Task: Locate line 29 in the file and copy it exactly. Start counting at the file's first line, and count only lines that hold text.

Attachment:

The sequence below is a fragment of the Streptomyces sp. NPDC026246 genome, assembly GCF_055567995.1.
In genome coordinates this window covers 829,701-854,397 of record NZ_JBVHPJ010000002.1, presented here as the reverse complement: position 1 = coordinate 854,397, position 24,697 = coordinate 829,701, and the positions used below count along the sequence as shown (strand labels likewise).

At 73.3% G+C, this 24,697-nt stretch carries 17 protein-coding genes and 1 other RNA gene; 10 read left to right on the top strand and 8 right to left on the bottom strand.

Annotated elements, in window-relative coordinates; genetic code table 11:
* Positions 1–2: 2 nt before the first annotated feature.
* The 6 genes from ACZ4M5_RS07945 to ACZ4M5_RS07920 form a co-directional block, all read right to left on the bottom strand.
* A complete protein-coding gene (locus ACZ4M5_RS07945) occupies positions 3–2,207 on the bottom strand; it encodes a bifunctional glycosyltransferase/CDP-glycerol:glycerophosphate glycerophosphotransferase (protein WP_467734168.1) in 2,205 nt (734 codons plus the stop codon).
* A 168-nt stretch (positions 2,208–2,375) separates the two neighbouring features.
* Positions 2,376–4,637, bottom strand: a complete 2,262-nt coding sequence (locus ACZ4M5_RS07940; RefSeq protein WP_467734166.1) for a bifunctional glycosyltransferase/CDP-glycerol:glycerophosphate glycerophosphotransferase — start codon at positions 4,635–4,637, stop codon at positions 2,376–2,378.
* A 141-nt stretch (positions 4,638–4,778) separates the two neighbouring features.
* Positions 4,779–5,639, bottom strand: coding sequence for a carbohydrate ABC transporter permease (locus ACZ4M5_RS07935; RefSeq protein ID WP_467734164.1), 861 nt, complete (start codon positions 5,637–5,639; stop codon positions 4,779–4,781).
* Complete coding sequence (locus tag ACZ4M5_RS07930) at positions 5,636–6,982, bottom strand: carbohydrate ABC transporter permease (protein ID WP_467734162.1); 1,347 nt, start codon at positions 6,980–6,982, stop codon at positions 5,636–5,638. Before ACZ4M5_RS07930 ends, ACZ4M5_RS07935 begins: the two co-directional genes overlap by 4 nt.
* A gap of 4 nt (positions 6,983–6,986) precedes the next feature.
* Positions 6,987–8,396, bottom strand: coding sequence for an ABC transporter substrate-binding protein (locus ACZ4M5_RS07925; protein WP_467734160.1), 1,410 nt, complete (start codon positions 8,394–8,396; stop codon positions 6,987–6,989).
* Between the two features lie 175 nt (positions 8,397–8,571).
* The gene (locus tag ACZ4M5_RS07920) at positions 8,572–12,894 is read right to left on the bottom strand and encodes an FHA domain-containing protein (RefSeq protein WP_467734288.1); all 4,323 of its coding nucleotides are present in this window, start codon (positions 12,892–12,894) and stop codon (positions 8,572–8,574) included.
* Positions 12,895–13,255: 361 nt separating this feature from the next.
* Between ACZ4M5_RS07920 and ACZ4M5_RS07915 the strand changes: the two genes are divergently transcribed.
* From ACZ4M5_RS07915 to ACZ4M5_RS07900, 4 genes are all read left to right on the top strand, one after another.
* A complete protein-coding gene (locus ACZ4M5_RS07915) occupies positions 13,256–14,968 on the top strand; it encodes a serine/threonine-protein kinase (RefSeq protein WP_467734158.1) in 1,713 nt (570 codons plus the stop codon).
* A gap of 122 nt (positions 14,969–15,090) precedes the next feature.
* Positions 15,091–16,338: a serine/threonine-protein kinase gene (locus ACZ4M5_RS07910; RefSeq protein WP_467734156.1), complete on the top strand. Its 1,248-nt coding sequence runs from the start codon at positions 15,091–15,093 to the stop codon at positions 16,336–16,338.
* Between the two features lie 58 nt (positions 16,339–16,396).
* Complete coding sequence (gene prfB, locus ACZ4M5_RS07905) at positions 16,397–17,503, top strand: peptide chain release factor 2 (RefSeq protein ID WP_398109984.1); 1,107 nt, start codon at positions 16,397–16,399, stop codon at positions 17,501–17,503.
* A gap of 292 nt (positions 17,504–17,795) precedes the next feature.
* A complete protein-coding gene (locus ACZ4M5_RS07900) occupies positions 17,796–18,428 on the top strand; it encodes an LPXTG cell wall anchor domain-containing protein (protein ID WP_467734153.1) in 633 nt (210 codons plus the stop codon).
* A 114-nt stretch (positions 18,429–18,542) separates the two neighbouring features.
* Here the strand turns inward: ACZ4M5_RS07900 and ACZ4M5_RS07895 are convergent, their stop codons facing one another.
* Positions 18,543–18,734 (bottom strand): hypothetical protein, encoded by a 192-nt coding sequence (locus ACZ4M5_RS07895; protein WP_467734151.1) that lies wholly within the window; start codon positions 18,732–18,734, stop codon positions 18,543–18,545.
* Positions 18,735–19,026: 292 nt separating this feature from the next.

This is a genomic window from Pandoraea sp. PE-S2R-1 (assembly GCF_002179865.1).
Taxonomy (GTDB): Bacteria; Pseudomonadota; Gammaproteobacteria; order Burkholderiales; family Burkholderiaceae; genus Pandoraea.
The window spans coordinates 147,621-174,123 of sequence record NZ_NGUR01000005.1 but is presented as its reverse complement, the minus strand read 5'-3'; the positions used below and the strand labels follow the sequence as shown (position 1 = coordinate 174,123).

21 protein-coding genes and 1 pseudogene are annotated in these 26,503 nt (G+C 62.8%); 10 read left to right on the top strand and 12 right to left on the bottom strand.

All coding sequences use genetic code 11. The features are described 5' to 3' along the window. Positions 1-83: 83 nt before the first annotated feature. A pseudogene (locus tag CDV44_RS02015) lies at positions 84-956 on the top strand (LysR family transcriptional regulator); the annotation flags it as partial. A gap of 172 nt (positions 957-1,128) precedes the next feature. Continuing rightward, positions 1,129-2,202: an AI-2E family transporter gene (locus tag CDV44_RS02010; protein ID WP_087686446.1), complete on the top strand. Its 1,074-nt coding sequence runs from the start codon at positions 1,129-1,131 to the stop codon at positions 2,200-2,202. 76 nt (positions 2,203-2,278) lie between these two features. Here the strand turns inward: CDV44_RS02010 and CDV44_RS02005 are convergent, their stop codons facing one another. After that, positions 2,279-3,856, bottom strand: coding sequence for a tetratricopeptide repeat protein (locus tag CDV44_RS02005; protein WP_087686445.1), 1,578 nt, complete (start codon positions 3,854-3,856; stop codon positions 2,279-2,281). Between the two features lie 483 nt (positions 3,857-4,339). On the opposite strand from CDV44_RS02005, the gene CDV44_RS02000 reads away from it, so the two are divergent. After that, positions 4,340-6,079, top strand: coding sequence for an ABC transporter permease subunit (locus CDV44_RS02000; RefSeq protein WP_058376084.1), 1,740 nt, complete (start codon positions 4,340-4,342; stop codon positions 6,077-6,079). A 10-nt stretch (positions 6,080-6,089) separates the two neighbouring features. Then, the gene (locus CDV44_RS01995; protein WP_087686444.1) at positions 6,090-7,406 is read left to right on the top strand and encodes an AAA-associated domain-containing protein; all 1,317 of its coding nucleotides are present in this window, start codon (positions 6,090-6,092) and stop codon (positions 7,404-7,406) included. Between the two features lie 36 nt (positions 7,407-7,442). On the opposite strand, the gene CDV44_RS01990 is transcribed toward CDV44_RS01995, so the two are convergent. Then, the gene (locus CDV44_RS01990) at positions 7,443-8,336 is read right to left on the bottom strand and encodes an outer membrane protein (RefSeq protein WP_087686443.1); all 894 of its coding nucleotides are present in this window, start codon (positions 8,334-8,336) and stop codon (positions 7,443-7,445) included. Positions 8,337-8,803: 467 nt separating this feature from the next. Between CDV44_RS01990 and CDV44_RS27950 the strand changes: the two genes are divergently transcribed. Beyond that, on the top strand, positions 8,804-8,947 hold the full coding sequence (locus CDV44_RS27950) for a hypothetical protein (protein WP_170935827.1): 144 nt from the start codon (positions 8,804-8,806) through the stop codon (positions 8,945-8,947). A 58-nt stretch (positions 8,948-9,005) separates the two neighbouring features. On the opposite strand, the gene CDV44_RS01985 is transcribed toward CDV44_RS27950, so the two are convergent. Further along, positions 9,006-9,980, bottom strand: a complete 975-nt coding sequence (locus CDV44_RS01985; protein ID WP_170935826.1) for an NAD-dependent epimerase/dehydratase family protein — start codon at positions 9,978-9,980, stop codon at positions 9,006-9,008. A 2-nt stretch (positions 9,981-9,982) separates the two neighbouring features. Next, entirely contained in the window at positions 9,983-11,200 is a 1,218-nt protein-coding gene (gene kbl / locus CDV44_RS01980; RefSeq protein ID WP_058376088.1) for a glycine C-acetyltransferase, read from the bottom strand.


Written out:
* Positions 18,543–18,734 (bottom strand): hypothetical protein, encoded by a 192-nt coding sequence (locus ACZ4M5_RS07895; protein WP_467734151.1) that lies wholly within the window; start codon positions 18,732–18,734, stop codon positions 18,543–18,545.